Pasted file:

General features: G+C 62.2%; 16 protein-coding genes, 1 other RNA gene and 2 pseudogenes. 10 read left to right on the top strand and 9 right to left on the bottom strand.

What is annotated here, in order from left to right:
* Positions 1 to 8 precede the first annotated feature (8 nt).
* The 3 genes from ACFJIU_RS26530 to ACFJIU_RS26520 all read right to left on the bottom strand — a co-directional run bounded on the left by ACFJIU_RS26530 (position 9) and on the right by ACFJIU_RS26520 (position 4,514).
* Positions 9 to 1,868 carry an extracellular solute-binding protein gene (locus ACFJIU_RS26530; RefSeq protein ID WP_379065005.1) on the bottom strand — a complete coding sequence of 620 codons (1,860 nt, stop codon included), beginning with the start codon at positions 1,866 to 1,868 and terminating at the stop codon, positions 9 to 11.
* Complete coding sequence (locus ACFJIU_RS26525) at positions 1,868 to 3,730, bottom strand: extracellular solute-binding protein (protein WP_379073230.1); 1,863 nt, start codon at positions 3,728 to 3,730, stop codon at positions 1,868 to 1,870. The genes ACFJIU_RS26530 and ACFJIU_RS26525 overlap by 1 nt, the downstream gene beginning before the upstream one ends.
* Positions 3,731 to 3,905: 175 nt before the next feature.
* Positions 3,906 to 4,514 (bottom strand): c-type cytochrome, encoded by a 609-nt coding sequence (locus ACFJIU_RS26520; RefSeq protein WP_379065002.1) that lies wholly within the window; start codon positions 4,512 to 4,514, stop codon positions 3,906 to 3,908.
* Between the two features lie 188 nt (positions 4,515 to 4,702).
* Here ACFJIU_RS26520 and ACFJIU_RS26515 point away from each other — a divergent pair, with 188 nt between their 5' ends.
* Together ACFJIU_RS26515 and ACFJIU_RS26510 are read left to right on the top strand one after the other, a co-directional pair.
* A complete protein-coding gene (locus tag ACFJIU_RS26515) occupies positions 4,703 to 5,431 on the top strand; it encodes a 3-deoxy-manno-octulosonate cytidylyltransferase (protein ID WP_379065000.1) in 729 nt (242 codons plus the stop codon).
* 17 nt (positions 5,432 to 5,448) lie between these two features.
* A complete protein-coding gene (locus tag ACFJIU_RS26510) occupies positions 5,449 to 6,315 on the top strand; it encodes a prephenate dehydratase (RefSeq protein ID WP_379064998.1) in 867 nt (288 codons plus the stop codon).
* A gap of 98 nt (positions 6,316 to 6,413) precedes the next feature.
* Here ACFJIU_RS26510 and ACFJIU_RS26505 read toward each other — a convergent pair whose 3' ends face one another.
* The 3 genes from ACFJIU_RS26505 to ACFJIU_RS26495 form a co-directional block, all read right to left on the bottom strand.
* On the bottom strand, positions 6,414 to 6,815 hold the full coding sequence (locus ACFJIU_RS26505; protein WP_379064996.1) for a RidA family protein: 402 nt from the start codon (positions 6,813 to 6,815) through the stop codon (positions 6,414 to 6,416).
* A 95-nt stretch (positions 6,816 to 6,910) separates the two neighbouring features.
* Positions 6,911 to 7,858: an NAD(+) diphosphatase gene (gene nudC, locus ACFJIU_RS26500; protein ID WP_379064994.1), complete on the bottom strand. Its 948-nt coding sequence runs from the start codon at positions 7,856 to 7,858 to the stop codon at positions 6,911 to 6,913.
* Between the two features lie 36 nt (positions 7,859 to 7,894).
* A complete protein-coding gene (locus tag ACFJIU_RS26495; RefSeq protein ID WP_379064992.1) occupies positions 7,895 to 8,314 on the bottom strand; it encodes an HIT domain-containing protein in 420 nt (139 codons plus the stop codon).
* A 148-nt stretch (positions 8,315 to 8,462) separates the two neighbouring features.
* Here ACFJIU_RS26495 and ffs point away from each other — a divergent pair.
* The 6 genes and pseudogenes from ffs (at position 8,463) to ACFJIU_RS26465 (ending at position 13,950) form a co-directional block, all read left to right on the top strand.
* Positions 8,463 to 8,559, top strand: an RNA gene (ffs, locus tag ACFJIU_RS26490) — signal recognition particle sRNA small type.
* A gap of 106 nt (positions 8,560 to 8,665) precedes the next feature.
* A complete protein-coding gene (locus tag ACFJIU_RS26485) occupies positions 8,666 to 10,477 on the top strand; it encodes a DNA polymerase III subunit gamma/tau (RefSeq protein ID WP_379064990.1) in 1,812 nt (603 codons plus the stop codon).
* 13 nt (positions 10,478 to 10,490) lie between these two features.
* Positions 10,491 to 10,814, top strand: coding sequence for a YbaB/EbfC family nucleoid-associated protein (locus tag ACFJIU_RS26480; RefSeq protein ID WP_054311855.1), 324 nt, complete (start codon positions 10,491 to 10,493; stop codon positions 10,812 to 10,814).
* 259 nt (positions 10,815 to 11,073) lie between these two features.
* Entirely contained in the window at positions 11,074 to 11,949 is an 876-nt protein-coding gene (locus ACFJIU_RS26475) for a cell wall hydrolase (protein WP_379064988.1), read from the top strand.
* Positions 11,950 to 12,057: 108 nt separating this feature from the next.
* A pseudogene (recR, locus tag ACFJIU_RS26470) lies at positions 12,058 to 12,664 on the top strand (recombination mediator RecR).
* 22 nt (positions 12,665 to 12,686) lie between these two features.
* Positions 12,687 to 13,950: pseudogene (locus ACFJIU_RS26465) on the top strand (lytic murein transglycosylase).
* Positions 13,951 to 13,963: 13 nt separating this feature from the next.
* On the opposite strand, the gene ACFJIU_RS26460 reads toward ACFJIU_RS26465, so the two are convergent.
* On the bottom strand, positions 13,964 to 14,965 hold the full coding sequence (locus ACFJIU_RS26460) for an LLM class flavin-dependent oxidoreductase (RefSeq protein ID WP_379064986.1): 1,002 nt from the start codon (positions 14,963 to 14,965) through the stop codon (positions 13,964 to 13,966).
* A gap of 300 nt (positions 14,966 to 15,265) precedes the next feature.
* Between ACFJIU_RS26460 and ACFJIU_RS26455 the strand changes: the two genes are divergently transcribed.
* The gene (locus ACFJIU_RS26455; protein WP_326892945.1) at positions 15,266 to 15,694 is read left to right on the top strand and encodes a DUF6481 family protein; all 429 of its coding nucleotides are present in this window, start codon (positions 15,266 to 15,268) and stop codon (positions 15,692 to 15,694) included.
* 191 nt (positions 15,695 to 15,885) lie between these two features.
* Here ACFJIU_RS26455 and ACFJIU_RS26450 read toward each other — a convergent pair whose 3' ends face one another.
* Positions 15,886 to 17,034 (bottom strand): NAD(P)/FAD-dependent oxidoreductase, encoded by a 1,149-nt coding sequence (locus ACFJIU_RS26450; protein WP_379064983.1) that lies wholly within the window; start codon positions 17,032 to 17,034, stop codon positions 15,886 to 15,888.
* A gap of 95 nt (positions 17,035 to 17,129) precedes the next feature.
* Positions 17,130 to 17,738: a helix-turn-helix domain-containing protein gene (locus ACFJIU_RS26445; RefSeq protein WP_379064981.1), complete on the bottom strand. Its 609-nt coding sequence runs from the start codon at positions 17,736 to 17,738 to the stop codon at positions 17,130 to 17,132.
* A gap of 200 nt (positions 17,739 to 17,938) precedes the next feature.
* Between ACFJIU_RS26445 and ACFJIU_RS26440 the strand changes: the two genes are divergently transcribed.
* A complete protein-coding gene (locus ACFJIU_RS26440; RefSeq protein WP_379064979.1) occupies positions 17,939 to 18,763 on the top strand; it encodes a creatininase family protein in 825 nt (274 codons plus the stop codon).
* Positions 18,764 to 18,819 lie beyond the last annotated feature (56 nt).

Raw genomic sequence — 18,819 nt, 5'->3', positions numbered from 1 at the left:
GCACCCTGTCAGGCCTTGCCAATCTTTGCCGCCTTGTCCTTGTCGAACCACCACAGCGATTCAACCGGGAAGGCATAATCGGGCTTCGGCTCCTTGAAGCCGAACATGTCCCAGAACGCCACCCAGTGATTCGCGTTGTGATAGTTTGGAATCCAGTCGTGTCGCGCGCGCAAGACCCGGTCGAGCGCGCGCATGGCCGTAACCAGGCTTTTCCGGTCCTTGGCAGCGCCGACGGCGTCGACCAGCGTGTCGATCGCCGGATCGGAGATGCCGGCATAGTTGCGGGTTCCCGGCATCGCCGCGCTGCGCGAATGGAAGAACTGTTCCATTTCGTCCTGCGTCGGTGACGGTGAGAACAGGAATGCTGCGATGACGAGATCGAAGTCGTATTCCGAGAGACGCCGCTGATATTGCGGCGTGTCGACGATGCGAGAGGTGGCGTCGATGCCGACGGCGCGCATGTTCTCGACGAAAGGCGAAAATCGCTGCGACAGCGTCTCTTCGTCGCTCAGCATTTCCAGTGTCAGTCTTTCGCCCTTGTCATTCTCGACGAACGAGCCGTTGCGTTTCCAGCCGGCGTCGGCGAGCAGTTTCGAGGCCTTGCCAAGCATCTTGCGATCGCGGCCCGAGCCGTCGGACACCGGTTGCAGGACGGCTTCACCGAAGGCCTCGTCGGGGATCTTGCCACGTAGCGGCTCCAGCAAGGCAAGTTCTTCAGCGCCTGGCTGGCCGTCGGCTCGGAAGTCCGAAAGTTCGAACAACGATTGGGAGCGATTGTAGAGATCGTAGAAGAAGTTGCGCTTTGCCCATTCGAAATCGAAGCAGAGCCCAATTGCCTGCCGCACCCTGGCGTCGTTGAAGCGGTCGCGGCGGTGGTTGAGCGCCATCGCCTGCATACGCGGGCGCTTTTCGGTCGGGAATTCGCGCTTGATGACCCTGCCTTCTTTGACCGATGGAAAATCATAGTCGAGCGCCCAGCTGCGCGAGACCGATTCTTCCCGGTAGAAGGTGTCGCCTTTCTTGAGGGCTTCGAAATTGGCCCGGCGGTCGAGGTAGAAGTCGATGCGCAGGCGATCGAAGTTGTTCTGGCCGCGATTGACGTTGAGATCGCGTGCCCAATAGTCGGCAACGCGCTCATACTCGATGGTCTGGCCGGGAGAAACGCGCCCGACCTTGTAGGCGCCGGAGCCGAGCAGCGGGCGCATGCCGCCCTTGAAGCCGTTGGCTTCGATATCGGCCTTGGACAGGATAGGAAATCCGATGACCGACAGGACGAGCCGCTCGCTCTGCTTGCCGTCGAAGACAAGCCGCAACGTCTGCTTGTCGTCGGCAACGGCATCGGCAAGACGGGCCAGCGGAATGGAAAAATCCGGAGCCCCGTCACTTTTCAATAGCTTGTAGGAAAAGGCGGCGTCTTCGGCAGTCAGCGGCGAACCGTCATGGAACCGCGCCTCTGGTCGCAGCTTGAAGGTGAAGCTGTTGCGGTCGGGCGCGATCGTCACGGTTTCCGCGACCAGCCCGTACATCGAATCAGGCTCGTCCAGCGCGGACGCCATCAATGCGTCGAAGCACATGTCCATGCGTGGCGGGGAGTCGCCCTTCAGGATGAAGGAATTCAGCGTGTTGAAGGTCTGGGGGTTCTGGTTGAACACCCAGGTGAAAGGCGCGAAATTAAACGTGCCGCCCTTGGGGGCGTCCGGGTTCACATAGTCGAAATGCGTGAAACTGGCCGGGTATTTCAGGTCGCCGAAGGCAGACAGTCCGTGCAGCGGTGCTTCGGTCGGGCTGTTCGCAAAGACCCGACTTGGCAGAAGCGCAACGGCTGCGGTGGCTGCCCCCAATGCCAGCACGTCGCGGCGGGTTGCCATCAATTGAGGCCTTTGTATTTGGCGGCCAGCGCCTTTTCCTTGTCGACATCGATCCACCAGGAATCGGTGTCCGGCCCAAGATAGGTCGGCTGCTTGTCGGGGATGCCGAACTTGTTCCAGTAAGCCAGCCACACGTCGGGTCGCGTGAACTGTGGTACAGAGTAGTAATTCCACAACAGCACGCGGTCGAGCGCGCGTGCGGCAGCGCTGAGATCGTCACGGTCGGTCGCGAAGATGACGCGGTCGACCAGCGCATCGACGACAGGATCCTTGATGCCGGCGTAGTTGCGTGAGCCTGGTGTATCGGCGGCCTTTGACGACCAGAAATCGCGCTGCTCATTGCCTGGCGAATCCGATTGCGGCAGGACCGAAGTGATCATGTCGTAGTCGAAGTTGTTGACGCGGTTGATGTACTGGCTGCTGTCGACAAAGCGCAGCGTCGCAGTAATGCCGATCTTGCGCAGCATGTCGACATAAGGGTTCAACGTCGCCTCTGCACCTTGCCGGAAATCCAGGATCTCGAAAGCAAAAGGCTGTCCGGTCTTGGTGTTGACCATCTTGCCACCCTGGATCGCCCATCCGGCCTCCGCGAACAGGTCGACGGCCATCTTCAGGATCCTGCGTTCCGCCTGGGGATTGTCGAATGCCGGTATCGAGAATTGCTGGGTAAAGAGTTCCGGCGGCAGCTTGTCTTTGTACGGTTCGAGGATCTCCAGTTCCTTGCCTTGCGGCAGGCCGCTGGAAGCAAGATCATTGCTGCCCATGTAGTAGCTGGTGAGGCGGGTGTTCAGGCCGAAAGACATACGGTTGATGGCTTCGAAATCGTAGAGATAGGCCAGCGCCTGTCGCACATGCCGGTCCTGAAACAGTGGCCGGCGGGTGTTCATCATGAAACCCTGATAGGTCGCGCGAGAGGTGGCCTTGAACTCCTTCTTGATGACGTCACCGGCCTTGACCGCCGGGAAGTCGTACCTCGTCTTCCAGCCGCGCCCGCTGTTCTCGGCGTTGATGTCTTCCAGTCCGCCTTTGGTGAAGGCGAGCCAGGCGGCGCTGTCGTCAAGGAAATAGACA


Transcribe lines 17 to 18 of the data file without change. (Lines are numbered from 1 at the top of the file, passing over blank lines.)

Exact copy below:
* The 3 genes from ACFJIU_RS26505 to ACFJIU_RS26495 form a co-directional block, all read right to left on the bottom strand.
* On the bottom strand, positions 6,414 to 6,815 hold the full coding sequence (locus ACFJIU_RS26505; protein WP_379064996.1) for a RidA family protein: 402 nt from the start codon (positions 6,813 to 6,815) through the stop codon (positions 6,414 to 6,416).